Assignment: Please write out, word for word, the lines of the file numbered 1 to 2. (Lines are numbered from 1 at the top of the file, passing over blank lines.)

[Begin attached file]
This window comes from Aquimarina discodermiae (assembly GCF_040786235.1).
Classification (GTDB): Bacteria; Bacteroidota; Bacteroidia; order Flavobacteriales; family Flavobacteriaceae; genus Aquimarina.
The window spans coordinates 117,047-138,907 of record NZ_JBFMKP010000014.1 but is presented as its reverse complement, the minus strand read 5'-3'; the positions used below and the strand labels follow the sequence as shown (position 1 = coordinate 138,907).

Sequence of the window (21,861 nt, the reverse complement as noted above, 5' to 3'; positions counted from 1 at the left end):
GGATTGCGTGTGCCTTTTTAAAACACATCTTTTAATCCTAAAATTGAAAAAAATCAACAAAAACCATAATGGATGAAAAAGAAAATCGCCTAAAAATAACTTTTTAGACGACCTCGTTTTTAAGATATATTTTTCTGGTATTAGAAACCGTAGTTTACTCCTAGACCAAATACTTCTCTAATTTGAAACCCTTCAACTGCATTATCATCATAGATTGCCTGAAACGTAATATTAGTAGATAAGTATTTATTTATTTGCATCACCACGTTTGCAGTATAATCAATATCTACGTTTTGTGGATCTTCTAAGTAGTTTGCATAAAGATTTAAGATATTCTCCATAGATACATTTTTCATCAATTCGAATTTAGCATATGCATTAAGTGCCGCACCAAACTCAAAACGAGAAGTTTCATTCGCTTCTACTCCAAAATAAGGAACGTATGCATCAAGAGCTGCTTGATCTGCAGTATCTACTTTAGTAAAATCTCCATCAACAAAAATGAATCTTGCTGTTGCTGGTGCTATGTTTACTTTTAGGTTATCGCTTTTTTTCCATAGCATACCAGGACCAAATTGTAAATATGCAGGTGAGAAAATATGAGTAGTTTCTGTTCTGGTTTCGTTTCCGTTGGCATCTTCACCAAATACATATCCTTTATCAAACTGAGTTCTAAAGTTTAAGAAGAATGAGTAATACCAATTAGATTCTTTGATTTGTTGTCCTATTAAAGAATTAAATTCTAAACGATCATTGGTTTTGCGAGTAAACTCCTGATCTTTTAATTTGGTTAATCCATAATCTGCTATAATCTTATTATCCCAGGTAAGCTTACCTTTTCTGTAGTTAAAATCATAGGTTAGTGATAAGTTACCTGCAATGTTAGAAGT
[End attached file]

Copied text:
This window comes from Aquimarina discodermiae (assembly GCF_040786235.1).
Classification (GTDB): Bacteria; Bacteroidota; Bacteroidia; order Flavobacteriales; family Flavobacteriaceae; genus Aquimarina.